Document Detail

Size at birth and early childhood growth in relation to maternal smoking, parity and infant breast-feeding: longitudinal birth cohort study and analysis.
MedLine Citation:
PMID:  12438662     Owner:  NLM     Status:  MEDLINE    
There is remarkably wide variation in rates of infancy growth, however, its regulation is not well understood. We examined the relationship between maternal smoking, parity, and breast- or bottle-feeding to size at birth and childhood growth between 0 and 5 y in a large representative birth cohort. A total of 1,335 normal infants had weight, length/height, and head circumference measured at birth and on up to 10 occasions to 5 y old. Multilevel modeling (MLwiN) was used to analyze longitudinal growth data. Infants of maternal smokers were symmetrically small at birth (p < 0.0005) compared with infants of nonsmokers, however, showed complete catch-up growth over the first 12 mo. In contrast, infants of primiparous pregnancies were thin at birth (p < 0.0005), showed dramatic catch-up growth, and were heavier and taller than infants of nonprimiparous pregnancies from 12 mo onwards. Breast-fed infants were similar in size at birth than bottle-fed infants, but grew more slowly during infancy. Among infants who showed catch-up growth, males caught up more rapidly than females (p = 0.002). In conclusion, early postnatal growth rates are strongly influenced by a drive to compensate for antenatal restraint or enhancement of fetal growth by maternal-uterine factors. The mechanisms that signal catch-up or catch-down growth are unknown but may involve programming of appetite. The importance of nutrition on early childhood growth is emphasized by the marked difference in growth rates between breast- and bottle-fed infants. The sequence of fetal growth restraint and postnatal catch-up growth may predispose to obesity risk in this contemporary population.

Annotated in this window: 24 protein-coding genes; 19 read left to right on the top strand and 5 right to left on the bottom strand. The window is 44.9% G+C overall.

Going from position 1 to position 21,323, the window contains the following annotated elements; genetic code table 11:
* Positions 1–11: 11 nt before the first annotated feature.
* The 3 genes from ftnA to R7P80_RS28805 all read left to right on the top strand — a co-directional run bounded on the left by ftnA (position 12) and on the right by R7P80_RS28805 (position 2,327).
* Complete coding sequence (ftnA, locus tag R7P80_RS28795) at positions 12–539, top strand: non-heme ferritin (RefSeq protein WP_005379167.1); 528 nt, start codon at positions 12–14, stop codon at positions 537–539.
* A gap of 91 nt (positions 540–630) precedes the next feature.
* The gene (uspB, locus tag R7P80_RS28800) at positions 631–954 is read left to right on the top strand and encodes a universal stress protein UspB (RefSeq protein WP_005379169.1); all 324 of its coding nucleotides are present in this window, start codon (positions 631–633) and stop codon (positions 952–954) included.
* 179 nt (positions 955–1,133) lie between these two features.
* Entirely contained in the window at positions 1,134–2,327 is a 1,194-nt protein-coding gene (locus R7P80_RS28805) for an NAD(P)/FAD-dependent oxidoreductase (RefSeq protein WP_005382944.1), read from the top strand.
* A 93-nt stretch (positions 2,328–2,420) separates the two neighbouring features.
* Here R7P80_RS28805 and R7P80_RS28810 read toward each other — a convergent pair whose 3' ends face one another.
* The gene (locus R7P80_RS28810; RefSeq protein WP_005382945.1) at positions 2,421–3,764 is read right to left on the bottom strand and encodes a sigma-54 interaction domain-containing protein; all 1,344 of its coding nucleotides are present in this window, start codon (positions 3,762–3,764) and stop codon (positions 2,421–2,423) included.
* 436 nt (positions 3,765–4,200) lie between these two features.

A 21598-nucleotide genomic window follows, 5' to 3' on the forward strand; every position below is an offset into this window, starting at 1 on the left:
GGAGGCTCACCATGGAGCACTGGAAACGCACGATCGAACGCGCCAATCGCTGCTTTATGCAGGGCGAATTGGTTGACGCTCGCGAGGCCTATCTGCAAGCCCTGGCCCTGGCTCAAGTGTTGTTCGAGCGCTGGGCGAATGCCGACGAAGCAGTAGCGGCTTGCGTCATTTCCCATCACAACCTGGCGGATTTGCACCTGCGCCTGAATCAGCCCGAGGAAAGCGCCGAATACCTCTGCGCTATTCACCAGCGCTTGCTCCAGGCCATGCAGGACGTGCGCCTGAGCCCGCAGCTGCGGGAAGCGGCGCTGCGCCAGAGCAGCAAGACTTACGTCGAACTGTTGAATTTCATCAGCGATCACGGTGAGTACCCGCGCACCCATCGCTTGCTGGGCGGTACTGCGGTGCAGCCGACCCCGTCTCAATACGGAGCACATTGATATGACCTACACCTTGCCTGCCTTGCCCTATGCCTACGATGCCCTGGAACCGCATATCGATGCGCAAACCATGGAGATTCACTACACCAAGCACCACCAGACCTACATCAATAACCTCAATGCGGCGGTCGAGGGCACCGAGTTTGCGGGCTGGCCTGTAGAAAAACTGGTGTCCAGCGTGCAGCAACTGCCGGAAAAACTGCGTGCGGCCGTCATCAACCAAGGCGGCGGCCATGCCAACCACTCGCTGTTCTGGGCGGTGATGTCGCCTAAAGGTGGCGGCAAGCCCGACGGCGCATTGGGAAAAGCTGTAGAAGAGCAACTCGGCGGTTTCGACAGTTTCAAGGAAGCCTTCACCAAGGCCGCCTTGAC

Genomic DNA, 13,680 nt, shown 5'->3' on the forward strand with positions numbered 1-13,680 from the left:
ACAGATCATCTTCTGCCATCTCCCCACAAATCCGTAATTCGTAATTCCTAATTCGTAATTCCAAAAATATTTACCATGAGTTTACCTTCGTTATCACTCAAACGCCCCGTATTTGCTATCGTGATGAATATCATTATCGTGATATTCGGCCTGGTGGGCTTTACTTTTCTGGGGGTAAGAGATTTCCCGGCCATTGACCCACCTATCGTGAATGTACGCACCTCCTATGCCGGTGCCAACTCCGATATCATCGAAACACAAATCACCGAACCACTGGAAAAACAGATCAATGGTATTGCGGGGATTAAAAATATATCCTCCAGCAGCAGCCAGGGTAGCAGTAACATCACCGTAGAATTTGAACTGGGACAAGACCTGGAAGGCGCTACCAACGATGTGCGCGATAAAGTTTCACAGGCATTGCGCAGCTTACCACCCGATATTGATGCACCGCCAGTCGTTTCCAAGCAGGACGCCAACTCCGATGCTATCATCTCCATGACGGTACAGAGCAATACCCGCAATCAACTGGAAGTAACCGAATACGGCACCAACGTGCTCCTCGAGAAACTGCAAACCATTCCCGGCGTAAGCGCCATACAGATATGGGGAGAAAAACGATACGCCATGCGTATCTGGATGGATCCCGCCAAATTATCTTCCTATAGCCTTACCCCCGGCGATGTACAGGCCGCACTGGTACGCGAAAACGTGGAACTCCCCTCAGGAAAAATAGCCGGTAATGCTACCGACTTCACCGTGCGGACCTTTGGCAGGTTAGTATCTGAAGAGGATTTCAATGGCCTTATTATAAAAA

Ken K L Ong; Michael A Preece; Pauline M Emmett; Marion L Ahmed; David B Dunger;
Publication Detail:
Type:  Journal Article; Research Support, Non-U.S. Gov't    
Journal Detail:
Title:  Pediatric research     Volume:  52     ISSN:  0031-3998     ISO Abbreviation:  Pediatr. Res.     Publication Date:  2002 Dec 
Date Detail:
Created Date:  2002-11-19     Completed Date:  2003-06-09     Revised Date:  2006-11-15    
Medline Journal Info:
Nlm Unique ID:  0100714     Medline TA:  Pediatr Res     Country:  United States    
Other Details:
Languages:  eng     Pagination:  863-7     Citation Subset:  IM    
Department of Paediatrics, University of Cambridge, Addenbrookes Hospital, Cambridge, UK.
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MeSH Terms
Birth Weight*
Body Height
Body Weight
Breast Feeding
Child, Preschool
Cohort Studies
Great Britain
Infant, Newborn
Longitudinal Studies
Maternal-Fetal Exchange*
Prenatal Exposure Delayed Effects
Sex Characteristics
Smoking / adverse effects*

From MEDLINE®/PubMed®, a database of the U.S. National Library of Medicine

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